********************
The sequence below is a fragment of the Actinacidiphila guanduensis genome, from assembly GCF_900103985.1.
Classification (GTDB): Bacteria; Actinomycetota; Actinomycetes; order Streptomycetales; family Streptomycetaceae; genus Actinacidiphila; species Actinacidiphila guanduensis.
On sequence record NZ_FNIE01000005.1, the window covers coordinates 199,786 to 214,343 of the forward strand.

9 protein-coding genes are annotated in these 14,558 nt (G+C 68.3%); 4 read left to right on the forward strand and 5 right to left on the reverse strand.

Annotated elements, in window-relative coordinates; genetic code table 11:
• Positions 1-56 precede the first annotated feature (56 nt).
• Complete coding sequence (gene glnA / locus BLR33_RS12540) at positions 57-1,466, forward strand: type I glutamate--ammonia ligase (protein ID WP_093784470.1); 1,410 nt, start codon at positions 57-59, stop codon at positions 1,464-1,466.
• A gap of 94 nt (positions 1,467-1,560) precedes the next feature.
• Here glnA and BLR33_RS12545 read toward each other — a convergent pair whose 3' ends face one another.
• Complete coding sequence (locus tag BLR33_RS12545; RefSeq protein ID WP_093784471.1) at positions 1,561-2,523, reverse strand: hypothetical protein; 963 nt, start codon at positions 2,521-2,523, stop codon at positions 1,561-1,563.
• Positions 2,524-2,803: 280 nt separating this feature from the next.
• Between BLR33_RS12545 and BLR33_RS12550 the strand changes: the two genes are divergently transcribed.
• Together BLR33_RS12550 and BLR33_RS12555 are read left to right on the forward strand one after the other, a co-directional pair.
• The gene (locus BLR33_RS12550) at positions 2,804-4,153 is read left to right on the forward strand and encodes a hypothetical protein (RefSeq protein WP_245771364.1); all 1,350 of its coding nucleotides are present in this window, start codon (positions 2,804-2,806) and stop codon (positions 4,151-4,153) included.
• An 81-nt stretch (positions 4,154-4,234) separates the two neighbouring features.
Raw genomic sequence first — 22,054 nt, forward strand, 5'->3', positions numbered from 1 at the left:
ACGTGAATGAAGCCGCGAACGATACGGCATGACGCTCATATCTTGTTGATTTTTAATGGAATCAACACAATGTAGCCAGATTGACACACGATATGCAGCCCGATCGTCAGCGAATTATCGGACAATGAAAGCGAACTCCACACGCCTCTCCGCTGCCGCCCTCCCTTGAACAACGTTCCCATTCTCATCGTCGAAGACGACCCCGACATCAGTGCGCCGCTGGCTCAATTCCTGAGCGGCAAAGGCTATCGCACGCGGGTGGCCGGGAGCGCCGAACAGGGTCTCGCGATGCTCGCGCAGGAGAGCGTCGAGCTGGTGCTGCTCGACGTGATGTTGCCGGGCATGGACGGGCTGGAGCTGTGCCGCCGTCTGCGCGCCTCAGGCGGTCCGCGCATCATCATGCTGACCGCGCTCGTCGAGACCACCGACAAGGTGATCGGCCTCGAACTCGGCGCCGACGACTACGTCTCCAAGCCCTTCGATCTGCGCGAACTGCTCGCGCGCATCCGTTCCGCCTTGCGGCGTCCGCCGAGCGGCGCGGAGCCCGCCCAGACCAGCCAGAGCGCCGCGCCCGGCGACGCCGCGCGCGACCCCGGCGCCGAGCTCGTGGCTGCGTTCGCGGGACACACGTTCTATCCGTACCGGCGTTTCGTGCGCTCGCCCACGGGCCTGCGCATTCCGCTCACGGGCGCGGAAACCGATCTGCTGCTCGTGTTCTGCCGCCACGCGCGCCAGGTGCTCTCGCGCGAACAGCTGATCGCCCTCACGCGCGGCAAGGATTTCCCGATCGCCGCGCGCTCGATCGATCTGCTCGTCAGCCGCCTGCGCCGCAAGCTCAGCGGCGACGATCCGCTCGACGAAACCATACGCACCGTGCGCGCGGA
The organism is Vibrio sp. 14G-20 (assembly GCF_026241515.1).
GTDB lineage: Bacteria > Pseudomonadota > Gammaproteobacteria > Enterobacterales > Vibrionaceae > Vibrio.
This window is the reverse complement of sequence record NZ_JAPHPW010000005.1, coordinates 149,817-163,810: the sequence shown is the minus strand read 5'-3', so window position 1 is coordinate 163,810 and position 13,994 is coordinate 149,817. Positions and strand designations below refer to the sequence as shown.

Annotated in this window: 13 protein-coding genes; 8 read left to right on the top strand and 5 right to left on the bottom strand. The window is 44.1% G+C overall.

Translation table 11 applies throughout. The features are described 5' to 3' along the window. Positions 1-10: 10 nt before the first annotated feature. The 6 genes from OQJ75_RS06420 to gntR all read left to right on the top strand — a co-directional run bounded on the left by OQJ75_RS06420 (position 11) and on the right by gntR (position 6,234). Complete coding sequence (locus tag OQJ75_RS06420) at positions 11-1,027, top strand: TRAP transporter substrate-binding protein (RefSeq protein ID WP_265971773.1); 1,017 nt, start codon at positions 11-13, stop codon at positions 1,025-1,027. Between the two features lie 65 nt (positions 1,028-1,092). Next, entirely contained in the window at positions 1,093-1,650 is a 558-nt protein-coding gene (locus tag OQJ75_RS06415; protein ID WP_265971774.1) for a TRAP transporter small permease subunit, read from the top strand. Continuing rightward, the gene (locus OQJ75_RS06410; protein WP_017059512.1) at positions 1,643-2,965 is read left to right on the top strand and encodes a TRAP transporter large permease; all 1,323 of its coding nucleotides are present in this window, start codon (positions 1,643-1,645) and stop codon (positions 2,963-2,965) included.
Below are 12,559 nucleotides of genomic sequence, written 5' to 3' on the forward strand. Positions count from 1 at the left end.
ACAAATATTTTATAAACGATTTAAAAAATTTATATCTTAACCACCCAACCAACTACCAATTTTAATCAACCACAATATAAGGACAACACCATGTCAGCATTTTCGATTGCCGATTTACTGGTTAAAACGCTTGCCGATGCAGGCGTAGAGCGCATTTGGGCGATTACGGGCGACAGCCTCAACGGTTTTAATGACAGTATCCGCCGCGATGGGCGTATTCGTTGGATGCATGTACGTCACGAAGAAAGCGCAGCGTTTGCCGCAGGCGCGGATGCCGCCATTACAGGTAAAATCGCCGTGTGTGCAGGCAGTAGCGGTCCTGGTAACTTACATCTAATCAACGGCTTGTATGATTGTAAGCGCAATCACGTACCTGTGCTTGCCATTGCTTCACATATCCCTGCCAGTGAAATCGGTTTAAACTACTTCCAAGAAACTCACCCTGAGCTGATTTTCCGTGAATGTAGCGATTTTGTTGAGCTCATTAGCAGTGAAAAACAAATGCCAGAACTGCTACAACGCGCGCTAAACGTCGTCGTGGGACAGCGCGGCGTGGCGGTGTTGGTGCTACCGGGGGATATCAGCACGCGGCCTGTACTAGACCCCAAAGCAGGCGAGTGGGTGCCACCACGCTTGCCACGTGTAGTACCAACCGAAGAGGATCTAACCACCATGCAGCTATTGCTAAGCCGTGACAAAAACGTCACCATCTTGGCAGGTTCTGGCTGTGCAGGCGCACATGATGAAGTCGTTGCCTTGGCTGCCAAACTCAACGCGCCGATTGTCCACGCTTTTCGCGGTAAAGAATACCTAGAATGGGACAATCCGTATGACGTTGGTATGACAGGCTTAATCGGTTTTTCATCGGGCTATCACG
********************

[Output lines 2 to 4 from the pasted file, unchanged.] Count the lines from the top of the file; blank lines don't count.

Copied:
Classification (GTDB): Bacteria; Actinomycetota; Actinomycetes; order Streptomycetales; family Streptomycetaceae; genus Actinacidiphila; species Actinacidiphila guanduensis.
On sequence record NZ_FNIE01000005.1, the window covers coordinates 199,786 to 214,343 of the forward strand.

9 protein-coding genes are annotated in these 14,558 nt (G+C 68.3%); 4 read left to right on the forward strand and 5 right to left on the reverse strand.